Recently I saw a man whose drinking had gotten so bad that it was going to cost him his wife and family. After two sessions of straight talk, he’d gotten sober and changed the course of his life. Before therapy he didn’t even realize he had a drinking problem.
Then I saw a recent college grad who was so stressed out by his new professional position that he wasn’t sleeping, had high anxiety and depression, and wanted to quit. After three sessions of cognitive therapy and exposure exercises, he said he’d improved 75% and had decided he could stay on for the time being and therefore keep his signing bonus. Yay!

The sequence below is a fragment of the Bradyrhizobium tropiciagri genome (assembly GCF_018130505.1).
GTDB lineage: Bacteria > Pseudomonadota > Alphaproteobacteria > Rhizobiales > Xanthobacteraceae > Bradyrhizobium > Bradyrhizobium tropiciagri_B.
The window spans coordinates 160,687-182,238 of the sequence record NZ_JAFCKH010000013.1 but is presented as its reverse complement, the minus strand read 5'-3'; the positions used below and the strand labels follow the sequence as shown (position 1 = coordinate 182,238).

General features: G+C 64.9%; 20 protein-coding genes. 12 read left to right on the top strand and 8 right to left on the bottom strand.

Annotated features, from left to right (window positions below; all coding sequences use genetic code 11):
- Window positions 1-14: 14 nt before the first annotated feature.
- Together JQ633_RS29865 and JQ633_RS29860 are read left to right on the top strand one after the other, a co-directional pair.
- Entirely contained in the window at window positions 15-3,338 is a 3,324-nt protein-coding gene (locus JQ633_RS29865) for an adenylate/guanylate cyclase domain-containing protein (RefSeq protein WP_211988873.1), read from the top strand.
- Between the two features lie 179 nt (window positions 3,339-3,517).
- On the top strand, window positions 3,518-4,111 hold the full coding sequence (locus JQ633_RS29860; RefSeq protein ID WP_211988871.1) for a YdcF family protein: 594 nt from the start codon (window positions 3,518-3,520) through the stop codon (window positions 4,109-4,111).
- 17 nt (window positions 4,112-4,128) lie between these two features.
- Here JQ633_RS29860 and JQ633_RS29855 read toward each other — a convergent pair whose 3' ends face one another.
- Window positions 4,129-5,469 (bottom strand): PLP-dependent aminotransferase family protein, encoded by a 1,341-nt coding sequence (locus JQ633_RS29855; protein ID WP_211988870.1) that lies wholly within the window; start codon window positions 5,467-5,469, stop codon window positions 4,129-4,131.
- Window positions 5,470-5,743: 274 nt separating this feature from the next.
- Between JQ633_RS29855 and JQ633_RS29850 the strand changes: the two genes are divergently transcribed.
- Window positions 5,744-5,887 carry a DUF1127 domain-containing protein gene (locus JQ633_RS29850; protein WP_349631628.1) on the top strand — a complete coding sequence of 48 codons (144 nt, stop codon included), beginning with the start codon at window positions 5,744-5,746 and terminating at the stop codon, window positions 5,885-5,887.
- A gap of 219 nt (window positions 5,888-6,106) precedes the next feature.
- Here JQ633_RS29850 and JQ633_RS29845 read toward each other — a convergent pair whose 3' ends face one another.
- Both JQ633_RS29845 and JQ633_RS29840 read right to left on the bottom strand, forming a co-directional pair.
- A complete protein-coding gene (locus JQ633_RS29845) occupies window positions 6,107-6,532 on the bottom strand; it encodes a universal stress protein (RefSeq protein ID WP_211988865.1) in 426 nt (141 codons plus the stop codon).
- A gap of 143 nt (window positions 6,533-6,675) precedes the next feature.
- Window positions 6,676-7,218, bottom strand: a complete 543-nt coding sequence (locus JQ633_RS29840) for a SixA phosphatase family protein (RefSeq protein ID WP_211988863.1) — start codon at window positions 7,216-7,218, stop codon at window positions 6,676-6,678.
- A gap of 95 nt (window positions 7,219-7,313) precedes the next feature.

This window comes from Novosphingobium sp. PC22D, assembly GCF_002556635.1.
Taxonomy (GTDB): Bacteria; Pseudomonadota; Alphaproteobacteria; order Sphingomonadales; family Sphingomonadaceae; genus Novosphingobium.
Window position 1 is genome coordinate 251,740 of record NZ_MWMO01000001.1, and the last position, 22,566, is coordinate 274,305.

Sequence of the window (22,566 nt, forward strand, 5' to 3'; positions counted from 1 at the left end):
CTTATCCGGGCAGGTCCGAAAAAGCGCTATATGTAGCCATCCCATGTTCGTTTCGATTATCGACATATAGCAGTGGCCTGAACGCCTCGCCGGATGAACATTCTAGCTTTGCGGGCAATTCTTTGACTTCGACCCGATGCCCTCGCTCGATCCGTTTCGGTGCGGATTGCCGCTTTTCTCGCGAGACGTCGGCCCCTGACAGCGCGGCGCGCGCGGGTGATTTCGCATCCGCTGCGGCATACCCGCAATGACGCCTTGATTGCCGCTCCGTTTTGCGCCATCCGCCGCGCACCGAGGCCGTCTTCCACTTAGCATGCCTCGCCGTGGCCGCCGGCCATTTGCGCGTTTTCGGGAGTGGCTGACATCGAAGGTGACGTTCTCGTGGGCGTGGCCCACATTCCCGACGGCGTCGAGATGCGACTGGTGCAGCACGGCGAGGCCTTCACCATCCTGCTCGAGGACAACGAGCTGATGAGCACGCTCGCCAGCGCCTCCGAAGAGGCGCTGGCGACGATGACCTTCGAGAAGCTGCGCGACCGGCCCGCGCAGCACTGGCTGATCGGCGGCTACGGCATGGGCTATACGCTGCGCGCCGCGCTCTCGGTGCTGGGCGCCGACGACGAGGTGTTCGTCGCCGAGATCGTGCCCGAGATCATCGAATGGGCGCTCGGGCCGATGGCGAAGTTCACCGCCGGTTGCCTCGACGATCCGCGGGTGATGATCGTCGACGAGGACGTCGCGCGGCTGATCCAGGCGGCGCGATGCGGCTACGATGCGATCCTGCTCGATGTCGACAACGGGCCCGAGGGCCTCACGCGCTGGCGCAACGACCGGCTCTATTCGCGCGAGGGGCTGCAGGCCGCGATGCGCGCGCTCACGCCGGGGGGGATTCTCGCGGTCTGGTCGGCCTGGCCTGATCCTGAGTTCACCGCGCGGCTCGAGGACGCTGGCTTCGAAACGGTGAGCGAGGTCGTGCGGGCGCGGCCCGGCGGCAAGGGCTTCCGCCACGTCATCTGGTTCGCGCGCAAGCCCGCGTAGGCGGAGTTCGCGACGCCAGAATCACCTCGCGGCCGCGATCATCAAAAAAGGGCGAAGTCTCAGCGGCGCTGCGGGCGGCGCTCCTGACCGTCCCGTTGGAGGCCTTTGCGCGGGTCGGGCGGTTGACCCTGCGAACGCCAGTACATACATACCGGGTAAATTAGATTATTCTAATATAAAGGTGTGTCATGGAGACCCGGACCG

Another woman was attractive, bright, and personable and came in for wedding jitters in the middle of wedding planning. After several months of therapy, she concluded she didn’t have cold feet; she was gay. She called off the wedding and is now living happily with her lesbian partner.
Do you get the picture I’m painting here? Sometimes people need therapists to tell them things they won’t tell themselves. Other times they need tips and skills. Still other times they just need a place to listen to themselves so they can draw their own conclusions.
In nearly all cases, talk therapy is a bridge to understanding.